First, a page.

News from the Tennessee Valley Living Today

You can bid on Dr. Seuss' colored pencil illustration of Cat in the Hat at Decatur Public Library's art auction on Thursday.
Daily photo by Jonathan Palmer
You can bid on Dr. Seuss' colored pencil illustration of Cat in the Hat at Decatur Public Library's art auction on Thursday.


Bid on Norman Rockwell, Cat in Hat, ‘Peanuts’ sketches at library auction

Instead of seeing Peppermint Patty, Schroeder and Cat in the Hat in books at Decatur Public Library, the characters are framed for hanging in your home if you make the winning bid Thursday night.

The Charles Schulz and Dr. Seuss original sketches, along with a Norman Rockwell drawing, will be featured at the second annual Pen to Paint Art Auction.

Twenty-five local artists also submitted 50 paintings inspired by literature.

The event begins at 6 with a silent auction, hors d’oeuvres and music by The Dacoda Brass Quintet. The live auction, with auctioneer Scott Willis of Willis Gray Gallery, will follow at 7.

One of the largest private art collectors in the nation donated the original drawings from famous artists, said Shirley Holliday, project chairwoman.

The drawings are worth thousands, but bidding will start at $200 to $500 for the four pieces.

For people who may not be able to afford bigger pieces, the silent auction offers items with minimum bids from $25 to $175, Holliday said.

Proceeds benefit the Friends of the Library, which provides items and services for the library that are above its regular budget.

Call 353-2993, ext. 104, for more information.

Saving babies step by step Saturday

Did you know that one in every 10 babies is born premature in the nation? In Alabama, the rate is one in eight.

March of Dimes wants to prevent premature birth, as well as birth defects and infant mortality, one step at a time.

Those in Morgan County can help at Saturday’s WalkAmerica at Wilson Morgan Park in Decatur. Registration begins at 8 a.m. and the 3.5-mile walk starts at 9.

The event also includes face painting, chalk art, food and an arts and craft tent.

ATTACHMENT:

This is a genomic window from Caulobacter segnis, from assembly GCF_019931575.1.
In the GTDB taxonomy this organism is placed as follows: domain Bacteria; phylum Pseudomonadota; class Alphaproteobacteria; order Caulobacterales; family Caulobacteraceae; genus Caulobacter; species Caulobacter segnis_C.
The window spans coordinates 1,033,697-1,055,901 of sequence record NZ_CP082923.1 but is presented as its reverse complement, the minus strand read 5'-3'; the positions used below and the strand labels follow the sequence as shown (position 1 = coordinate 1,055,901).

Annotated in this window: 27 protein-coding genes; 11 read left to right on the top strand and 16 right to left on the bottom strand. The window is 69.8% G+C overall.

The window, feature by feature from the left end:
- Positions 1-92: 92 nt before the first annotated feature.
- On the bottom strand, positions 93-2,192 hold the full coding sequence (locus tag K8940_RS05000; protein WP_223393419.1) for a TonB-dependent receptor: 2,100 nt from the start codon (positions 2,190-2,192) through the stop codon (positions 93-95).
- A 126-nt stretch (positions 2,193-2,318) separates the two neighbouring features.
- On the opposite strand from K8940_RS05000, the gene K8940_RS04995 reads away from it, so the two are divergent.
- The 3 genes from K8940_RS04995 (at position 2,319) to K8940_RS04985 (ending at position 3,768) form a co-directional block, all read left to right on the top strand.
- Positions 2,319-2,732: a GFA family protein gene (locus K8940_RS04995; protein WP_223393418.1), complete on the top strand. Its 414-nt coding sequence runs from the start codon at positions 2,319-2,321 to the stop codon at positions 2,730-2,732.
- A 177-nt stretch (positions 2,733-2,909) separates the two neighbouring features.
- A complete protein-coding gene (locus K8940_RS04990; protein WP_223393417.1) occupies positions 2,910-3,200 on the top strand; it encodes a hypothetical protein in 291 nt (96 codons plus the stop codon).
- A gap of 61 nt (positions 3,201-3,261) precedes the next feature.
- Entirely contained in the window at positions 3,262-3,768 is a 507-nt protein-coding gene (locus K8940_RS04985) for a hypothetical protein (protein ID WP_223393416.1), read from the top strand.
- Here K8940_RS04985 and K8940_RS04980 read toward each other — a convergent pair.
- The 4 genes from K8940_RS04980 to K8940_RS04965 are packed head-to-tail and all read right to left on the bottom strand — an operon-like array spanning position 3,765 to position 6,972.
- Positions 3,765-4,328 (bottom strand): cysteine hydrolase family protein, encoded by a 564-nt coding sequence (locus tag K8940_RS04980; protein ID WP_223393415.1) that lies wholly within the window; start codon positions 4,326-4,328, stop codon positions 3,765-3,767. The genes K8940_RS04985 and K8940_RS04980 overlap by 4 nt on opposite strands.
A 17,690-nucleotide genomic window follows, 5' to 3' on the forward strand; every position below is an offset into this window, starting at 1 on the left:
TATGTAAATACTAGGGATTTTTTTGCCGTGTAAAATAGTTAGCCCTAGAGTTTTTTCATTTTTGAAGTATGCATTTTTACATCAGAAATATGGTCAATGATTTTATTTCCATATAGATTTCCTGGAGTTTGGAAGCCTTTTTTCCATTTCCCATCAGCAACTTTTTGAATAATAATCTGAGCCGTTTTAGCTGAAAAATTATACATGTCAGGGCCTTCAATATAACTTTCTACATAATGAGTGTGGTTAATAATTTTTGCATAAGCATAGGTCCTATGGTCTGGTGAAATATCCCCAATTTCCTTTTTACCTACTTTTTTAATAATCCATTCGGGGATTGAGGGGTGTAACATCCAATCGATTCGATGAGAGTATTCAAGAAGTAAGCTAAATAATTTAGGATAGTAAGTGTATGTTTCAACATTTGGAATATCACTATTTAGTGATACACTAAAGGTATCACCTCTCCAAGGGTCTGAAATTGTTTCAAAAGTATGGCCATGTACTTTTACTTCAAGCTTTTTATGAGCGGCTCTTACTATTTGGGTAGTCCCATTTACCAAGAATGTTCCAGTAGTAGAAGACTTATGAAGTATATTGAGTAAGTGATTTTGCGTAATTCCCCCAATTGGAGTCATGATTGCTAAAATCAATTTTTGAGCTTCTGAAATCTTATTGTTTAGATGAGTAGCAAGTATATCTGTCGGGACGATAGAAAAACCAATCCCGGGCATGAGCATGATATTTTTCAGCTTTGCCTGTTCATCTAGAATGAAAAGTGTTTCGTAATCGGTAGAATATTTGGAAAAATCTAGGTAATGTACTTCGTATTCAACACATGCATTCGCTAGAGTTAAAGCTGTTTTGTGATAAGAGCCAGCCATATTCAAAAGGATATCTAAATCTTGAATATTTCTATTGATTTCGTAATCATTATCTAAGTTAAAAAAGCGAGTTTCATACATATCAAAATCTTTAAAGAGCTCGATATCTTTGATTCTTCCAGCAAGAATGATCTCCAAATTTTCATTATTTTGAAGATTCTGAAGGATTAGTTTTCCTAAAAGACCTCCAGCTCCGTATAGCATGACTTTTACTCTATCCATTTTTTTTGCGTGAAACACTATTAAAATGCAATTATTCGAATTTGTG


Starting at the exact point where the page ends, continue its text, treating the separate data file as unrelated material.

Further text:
For every 1,000 babies born in Alabama, more than 10 will die before their first birthday, and March of Dimes helps to fund research to save those babies.

“We strive to improve health in babies to prevent birth defects, prematurity and improve infant mortality,” said Benita Hopkins of the Alabama Chapter of March of Dimes. “If the babies are born blind, if they’re born with cystic fibrosis, with heart conditions, whatever ... we launch money into research to try to prevent this from happening in another child.”

The group provided $38.7 million in 2006 for research, advocacy and education.

A lot of the money comes back to Alabama to provide research for cures through places like The University of Alabama at Birmingham, Hopkins said.

You’ve probably been affected by March of Dimes already.

“Everyone who has received a polio vaccine and everyone who has received PKU (phenylketonuria) screening as a baby has received benefits from March of Dimes,” she said.

March of Dimes’ goal for the Decatur area is $35,000.

Hopkins encourages participants to register online at, and ask others to sponsor your walk. Call 532-0500 for more information.

March of Dimes is also planning Blue Jeans for Babies Day on Nov. 9. You can buy T-shirts to raise awareness for that project at Saturday’s walk.

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